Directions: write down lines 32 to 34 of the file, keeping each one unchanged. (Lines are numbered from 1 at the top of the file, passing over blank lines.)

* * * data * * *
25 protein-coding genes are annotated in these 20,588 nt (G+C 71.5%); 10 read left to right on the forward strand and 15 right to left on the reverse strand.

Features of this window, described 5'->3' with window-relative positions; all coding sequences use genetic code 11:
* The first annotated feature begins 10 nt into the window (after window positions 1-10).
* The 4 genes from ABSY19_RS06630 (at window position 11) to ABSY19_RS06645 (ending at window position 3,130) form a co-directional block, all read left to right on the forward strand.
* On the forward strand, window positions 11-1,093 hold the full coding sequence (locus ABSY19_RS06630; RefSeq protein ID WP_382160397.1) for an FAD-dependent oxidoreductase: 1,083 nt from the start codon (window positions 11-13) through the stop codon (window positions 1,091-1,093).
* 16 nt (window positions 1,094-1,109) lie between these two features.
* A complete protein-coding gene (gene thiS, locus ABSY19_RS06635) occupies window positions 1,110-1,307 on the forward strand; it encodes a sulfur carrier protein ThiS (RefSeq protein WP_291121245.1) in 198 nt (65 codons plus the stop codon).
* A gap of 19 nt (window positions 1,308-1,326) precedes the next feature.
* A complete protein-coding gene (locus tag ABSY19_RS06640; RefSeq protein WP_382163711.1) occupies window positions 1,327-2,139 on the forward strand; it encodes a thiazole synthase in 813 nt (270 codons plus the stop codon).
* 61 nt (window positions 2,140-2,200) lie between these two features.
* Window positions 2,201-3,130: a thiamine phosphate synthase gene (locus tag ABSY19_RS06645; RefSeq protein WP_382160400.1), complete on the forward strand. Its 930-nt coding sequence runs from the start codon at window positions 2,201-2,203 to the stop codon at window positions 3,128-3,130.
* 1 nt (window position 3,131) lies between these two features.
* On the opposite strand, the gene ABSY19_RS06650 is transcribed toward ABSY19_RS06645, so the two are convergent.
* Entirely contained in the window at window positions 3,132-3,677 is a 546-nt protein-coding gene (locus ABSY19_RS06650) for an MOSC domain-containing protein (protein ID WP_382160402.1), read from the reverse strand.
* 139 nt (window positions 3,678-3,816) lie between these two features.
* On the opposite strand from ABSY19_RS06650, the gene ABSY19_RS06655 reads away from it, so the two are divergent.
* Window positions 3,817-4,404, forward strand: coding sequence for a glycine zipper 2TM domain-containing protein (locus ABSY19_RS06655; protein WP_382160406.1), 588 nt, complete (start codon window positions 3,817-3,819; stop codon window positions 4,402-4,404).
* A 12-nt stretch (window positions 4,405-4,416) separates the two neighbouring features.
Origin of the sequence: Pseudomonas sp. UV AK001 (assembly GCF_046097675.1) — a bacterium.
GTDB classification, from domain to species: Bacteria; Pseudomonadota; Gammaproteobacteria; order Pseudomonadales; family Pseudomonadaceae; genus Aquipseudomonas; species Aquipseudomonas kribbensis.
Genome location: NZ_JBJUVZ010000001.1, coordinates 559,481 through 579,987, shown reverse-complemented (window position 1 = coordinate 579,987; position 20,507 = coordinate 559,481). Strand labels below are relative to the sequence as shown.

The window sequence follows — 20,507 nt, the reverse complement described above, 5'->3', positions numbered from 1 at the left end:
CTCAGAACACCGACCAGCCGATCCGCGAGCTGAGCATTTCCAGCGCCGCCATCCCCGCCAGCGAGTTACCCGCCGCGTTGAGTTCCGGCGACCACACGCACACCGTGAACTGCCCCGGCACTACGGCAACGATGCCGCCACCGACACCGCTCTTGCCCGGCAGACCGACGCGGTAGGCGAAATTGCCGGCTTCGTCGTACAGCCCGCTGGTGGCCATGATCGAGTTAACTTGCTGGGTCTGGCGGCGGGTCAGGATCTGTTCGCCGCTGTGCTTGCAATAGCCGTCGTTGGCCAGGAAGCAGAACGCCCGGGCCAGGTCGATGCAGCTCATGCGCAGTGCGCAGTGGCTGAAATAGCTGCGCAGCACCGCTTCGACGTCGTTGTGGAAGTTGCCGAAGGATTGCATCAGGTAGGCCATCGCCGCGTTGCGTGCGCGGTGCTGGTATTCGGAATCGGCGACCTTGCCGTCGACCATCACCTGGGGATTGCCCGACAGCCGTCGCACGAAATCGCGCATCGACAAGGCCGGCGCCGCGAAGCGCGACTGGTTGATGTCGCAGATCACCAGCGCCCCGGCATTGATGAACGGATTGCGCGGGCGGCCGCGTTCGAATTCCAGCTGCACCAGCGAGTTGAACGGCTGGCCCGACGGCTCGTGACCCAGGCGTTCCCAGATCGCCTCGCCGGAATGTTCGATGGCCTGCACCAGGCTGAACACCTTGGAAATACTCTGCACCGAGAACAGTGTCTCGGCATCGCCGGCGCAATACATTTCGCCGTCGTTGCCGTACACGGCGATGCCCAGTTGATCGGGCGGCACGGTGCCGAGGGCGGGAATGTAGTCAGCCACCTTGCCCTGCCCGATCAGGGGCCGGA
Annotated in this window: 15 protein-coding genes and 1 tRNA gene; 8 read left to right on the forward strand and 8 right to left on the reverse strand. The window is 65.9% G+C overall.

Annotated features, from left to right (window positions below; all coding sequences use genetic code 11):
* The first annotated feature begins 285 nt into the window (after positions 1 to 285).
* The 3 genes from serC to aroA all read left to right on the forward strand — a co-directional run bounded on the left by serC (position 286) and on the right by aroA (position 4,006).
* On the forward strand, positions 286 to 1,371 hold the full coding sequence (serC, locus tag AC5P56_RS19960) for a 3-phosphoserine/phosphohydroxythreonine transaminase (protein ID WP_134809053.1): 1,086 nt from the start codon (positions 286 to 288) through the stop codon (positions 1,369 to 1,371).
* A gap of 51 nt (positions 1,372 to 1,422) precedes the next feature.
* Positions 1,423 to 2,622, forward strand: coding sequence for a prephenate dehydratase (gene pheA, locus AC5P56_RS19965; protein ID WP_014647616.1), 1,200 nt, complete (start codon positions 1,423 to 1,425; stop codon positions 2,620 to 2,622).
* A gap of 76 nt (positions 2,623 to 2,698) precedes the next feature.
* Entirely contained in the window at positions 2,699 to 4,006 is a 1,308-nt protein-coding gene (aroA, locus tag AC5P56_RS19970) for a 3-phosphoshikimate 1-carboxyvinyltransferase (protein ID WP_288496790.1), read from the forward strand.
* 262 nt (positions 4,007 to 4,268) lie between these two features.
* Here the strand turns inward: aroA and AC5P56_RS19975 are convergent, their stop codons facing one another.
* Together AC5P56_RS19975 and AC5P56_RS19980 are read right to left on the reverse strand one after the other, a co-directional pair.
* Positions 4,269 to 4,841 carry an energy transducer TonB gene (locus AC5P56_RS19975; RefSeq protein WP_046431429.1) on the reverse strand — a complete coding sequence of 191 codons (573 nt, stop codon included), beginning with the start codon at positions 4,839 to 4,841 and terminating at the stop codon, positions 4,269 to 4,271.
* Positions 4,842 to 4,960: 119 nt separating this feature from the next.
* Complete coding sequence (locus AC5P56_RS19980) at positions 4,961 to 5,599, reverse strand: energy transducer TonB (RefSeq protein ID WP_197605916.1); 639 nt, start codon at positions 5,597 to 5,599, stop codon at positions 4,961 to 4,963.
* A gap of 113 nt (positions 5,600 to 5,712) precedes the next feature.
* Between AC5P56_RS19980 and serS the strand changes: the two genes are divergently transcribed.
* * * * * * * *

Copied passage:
* Entirely contained in the window at positions 2,699 to 4,006 is a 1,308-nt protein-coding gene (aroA, locus tag AC5P56_RS19970) for a 3-phosphoshikimate 1-carboxyvinyltransferase (protein ID WP_288496790.1), read from the forward strand.
* 262 nt (positions 4,007 to 4,268) lie between these two features.
* Here the strand turns inward: aroA and AC5P56_RS19975 are convergent, their stop codons facing one another.